Pepita and I met at the 1998 WIDC workshop at the Banff Centre for the Arts, a meeting that sparked a life long friendship, numerous trips, a multitude of film projects, and more than one wild adventure. The mid-January cold in Banff was literally breathtaking – but we both found the WIDC experience invigorating. Stacey Curtis was our mentor and she inspired us all with her enthusiasm and can-do attitude. Pepita used the workshop to explore an idea she’d been thinking about for a while – the dramatization of the story of Emma Edmonds, a 19th c. New Brunswick woman who escaped an impoverished life and an arranged marriage by running away disguised as a travelling Bible salesman. Edmond’s claim to fame was not her considerable skills as a Bible salesman, but rather her later adventures as a soldier and spy for the Union side in the American civil war. Pepita was determined to find a way to bring Edmond’s story to the screen; she’d already had great success with a series about exceptional women –  “The Petticoat Expeditions”-  and she was keen to start on Edmond’s story. The encouragement she received at WIDC was invaluable.

But finding support for women’s stories was tough in the 90’s, and we both spent a couple of years in documentary television,  Pepita directing “Dogs With Jobs” while I worked for a the CBC series “Man Alive”. We enjoyed our television careers (and Pepita became an avid dog lover, sharing her last years with two adorable canines, as well as her human partner) but we yearned get back to our own projects.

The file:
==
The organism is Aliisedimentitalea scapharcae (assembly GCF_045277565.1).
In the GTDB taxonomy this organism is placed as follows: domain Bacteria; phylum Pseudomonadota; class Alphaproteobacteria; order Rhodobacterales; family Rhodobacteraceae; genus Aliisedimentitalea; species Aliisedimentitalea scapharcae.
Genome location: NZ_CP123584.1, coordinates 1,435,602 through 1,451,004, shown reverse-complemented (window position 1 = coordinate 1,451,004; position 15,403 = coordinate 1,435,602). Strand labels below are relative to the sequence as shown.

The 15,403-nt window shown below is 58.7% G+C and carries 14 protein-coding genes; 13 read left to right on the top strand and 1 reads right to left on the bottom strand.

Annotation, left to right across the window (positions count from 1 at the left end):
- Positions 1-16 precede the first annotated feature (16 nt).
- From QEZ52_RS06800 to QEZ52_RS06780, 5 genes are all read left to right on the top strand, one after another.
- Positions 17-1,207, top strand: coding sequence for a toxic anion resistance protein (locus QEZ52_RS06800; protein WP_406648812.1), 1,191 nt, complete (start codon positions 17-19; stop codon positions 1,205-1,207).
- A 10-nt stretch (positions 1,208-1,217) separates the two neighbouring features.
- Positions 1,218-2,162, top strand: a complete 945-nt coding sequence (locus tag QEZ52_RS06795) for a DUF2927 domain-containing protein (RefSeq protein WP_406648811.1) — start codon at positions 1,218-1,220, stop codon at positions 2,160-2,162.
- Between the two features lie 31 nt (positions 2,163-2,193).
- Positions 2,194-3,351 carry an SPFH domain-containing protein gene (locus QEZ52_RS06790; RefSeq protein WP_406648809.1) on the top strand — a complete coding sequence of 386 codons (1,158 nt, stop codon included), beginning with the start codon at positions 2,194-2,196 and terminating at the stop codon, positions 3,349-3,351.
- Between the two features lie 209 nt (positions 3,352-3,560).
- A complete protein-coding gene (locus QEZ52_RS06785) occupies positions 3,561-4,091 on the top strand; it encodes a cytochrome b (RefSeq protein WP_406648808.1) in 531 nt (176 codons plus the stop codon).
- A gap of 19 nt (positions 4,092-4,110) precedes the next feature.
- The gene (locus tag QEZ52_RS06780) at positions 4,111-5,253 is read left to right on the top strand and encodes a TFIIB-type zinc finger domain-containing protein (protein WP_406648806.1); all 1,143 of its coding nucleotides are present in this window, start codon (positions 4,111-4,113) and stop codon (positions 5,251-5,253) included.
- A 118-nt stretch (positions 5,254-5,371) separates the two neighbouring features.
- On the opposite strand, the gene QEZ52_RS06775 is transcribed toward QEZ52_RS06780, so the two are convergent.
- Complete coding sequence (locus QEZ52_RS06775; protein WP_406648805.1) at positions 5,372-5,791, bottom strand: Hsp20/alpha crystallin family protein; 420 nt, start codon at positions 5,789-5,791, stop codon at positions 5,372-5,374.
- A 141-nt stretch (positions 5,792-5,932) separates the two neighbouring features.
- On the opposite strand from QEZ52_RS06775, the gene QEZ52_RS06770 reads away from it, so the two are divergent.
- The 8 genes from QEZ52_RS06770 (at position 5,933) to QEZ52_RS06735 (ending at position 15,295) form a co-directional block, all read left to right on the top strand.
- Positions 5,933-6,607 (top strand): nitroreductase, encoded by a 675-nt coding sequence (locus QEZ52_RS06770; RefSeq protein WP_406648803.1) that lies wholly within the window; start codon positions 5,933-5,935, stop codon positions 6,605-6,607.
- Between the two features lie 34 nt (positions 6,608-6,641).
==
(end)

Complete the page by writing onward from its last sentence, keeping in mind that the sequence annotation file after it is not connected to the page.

Fast forward three years to 2001 and Pepita and I find ourselves in Manassas, Virginia, at a reenactment of the 1861 Battle of Bull Run, a bloody affair that cost thousands of Union and Confederate lives. Thankfully for us, although the “soldiers” and their horses were real, the ammo wasn’t, and we managed to capture thrilling footage of charging horses and sweating soldiers  (it was August in the South)  without much damage to ourselves. The re-enactors took their roles very seriously, and we were both struck by the chilling (to us) conviction of the Confederate players. Fifteen years later we looked back on that experience and surmised that we’d met many of the people who voted in the current American president.

Pepita finished her movie ‘The Unsexing of Emma Edmonds” in 2003, and continued to make inspiring films about people of both sexes, culminating in her tour de force “Capturing Reality” in 2008. We consulted and contributed on many of each other’s projects throughout the years, and visited each other frequently, sometimes to work, but mostly just to share a walk down a country road, a glass of wine and a good laugh.  She was always able to see the humour in the frequently frustrating world of the film industry, and never let the inevitable slings and arrows get her down for long.  She saw the silver lining in every cloud and lived her life by that playbook. Pepita was an inspiring filmmaker, a generous colleague and a wonderful friend,  and we will miss her lovely presence in this world.


From fellow alumna, Naomi McCormak